Noël Annan

  • Blind Eye to Murder by Tom Bower
    Deutsch, 501 pp, £9.95, July 1981, ISBN 0 233 97292 7
  • The Road to Nuremberg by Bradley Smith
    Deutsch, 303 pp, £7.95, October 1981, ISBN 0 233 97410 5

Investigative journalism has many triumphs to its credit. It toppled a President of the United States. It has exposed, through the hard leg-work of tiny teams of sleuths, the evasions of corporations, ministries, crooks in local government, and the common shysters whose trickery Esther Rantzen mocks in tones of cloying surprise. The press are right to blow fanfares in their own praise because investigative journalism is precisely the sort of activity which those who sneer at the free press want to muzzle in the interest of ‘objectivity’ and ‘responsible’ journalism.

It is true that some individuals get hurt unjustly in the process – though they have their remedy in the courts. It is true that hubris can sometimes get the better of professional caution. The prestigious Washington Post and Bob Woodward himself failed, despite warnings, to check out the story on a five-year-old drug addict written by the wretched Janet Cooke, who won her Pulitzer Prize and subsequently had to return it when her report was proved to be a fabrication. It is also true that the techniques cannot be applied as fairly on television as in print simply because there is not the time on television to develop the case in detail – and detail, the piling up of damning fact upon damning fact, is at the heart of the technique. The least convincing programmes are those in which, instead of pursuing a specific abuse, the team decides to indict a whole industry or government. When they take some perennial social malaise, such as the inadequacy of the Health Service, of housing, or prisons or primary schools, and suggest that the whole society in which we live is rotten and culpable, they are really arguing that if only all were to change all would be well. That is a simplistic, and sometimes a sinister, conception of society.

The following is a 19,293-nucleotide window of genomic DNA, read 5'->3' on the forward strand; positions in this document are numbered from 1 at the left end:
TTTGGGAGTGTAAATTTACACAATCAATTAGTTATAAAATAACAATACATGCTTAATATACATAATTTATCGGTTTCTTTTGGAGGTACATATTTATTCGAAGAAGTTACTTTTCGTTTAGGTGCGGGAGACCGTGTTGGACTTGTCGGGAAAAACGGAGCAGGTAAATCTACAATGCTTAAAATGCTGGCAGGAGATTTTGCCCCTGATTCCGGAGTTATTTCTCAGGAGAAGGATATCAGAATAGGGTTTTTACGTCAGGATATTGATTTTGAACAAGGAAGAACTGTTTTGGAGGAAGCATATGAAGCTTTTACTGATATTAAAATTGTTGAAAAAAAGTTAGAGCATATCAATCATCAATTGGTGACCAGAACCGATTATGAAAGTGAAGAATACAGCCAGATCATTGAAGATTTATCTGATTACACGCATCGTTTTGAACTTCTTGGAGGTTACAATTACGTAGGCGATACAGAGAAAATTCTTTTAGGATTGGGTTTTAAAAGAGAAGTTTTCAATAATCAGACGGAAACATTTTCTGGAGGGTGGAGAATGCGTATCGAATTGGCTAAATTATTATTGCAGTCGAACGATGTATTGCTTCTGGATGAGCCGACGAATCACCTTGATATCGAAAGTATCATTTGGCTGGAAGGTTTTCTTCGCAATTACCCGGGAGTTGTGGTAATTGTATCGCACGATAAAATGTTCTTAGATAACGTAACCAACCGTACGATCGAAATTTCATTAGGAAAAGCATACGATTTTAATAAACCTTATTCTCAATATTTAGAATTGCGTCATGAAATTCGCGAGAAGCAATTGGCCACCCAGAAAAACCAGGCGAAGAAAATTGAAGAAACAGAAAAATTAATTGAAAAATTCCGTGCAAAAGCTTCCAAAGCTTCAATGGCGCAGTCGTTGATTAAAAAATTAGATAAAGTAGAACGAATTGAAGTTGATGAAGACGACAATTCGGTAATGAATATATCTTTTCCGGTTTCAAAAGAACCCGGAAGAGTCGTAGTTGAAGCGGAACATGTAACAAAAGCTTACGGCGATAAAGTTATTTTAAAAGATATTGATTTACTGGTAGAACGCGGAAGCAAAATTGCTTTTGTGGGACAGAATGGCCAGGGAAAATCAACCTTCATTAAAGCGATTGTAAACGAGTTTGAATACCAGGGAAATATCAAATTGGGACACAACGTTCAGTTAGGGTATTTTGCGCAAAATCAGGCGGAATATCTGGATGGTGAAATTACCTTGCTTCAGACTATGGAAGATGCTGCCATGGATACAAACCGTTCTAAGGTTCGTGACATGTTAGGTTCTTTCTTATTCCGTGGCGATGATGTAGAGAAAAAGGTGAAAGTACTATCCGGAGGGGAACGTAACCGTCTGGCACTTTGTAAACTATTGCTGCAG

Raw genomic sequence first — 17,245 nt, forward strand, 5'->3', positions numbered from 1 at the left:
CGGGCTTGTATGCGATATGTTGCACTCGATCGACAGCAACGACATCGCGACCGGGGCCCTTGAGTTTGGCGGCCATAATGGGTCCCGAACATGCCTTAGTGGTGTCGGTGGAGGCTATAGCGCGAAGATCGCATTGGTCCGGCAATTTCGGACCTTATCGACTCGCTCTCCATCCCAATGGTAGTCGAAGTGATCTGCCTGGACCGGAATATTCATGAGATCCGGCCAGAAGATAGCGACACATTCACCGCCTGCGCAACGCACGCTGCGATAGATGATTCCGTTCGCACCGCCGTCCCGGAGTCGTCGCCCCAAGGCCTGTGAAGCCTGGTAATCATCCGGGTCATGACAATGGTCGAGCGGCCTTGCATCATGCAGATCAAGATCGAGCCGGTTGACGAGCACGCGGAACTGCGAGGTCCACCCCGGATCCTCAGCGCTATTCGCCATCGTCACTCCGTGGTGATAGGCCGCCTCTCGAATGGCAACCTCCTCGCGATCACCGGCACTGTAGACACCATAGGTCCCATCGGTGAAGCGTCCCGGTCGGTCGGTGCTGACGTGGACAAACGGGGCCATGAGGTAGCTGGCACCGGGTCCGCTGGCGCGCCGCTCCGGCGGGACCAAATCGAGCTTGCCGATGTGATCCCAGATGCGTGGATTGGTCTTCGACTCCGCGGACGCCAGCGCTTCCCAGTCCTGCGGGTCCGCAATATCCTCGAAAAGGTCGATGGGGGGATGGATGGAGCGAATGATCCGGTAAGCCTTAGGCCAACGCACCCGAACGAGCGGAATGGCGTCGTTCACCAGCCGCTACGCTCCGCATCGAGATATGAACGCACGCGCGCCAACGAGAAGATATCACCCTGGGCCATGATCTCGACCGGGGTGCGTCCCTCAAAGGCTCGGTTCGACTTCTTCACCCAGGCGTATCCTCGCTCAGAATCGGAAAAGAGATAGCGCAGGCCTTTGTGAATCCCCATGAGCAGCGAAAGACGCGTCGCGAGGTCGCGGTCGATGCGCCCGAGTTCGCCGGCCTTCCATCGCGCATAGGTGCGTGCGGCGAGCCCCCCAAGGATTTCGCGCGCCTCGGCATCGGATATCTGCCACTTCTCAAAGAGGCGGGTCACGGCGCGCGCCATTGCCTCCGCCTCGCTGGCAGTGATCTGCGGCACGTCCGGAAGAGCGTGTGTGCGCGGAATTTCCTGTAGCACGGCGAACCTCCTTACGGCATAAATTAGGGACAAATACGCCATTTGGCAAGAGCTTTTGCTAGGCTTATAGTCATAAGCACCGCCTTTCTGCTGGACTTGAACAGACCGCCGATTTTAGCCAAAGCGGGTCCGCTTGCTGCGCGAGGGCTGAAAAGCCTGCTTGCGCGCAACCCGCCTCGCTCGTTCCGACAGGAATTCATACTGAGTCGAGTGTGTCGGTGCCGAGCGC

Mr Bower is a Panorama journalist and certainly no charge of inadequate documentation could be levelled at him. He has ransacked the archives and interviewed over two hundred people in order to lay a ghost which has haunted him since his childhood. As a boy, he tells us, he grew up believing that the Second World War was ‘a just and moral crusade’ ending in a victory over tyranny. The British had fought in the expectation that ‘with victory would come justice: those who had done evil would be punished, and those who had died would be avenged.’ But as a man he came to realise Germany had not been systematically purged and that ‘the architects of the country were the same men who had held high positions in the regime which my boyhood heroes had fought to overthrow.’ Worse discoveries followed. Thousands of those who committed crimes, or knew about such crimes, had escaped trial. Others sentenced for vile offences were released and rehabilitated as if they had been guilty of nothing worse than dangerous driving. Others successfully resisted extradition or with disgusting arrogance displayed contempt for witnesses whom in former days they had tortured. Others managed to delay their trial and were in the end exempted by statutes of limitation. To this day, a farcical trial typical of the whole rotten business continues in Düsseldorf: a trial of men and women accused of murdering a quarter of a million people in a camp in Poland. The trial has dragged on since 1975 and still seems no nearer its end. It is a trial in which judges have died and been replaced, German lawyers have denied that there was a Final Solution and murderesses are acquitted because the eye-witnesses to their guilt have during the trial gone to their graves.